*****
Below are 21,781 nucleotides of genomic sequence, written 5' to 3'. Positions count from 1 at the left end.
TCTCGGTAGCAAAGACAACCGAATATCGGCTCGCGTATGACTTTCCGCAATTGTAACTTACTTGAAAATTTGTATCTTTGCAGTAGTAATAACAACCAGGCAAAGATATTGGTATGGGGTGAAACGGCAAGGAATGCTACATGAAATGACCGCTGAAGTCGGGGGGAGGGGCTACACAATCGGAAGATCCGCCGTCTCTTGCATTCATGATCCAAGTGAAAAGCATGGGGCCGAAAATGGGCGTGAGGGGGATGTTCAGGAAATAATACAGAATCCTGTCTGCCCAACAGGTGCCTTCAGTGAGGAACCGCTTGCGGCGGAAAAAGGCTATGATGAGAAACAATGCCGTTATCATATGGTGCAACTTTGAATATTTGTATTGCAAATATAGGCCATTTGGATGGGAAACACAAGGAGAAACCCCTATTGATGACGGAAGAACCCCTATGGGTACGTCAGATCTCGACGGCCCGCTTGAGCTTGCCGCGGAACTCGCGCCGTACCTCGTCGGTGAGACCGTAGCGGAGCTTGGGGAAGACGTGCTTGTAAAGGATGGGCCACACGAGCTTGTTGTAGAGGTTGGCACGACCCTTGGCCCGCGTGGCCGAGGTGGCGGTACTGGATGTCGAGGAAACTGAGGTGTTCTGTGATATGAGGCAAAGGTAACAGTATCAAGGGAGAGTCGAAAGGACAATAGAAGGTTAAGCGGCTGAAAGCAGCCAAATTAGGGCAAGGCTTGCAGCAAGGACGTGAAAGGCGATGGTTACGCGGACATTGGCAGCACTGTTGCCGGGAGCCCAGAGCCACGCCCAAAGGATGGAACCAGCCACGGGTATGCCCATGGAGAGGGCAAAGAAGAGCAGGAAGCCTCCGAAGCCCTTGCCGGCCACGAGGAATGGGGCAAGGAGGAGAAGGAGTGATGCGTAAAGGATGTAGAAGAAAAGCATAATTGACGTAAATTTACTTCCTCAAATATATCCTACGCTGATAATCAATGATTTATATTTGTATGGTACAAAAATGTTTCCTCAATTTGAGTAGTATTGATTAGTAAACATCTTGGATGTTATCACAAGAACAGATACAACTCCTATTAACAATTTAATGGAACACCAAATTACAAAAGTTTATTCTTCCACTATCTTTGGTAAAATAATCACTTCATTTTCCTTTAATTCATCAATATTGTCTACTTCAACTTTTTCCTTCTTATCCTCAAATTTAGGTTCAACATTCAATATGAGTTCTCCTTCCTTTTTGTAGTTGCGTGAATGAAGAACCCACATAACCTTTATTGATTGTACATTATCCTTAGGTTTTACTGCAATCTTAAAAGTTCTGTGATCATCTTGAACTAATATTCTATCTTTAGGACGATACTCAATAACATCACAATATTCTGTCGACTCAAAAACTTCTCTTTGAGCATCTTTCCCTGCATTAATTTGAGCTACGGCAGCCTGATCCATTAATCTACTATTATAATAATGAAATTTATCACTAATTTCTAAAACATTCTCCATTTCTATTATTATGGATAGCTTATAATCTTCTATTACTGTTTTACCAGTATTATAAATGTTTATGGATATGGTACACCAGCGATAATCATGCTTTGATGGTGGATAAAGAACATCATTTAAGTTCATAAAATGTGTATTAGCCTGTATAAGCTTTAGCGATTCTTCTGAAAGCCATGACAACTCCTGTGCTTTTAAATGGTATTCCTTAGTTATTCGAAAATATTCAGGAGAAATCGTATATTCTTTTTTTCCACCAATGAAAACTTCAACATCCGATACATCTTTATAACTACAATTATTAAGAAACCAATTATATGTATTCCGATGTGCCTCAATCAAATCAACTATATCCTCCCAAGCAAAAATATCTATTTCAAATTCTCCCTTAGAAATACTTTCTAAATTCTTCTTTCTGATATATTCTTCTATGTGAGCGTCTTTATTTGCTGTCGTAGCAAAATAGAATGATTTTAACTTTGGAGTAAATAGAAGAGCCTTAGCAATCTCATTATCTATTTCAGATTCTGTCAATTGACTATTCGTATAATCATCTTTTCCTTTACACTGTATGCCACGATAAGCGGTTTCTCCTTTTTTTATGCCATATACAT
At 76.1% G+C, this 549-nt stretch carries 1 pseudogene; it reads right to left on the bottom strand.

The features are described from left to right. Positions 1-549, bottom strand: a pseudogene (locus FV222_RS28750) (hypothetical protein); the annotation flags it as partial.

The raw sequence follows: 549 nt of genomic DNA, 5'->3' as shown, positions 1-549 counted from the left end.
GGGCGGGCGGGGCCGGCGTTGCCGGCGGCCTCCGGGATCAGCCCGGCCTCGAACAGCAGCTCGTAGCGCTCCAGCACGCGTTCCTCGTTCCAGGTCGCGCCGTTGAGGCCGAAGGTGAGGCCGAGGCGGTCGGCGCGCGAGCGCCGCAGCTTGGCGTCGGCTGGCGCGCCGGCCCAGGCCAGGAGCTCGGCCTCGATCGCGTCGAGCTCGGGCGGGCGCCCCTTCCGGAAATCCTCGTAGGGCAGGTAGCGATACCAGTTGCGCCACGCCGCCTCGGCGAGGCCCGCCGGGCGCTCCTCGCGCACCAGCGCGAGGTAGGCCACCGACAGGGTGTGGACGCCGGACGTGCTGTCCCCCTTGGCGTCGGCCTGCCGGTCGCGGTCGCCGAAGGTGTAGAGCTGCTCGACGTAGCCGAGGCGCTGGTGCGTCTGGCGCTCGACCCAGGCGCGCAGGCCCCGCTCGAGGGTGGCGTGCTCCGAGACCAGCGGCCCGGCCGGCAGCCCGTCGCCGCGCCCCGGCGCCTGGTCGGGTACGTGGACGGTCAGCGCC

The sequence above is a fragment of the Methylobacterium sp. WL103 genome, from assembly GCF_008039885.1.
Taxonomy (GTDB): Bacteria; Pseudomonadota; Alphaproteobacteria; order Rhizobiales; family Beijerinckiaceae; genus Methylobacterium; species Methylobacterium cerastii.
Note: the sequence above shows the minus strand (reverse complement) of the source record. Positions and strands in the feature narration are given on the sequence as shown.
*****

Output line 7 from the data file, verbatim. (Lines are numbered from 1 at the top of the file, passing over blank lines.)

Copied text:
The sequence above is a fragment of the Methylobacterium sp. WL103 genome, from assembly GCF_008039885.1.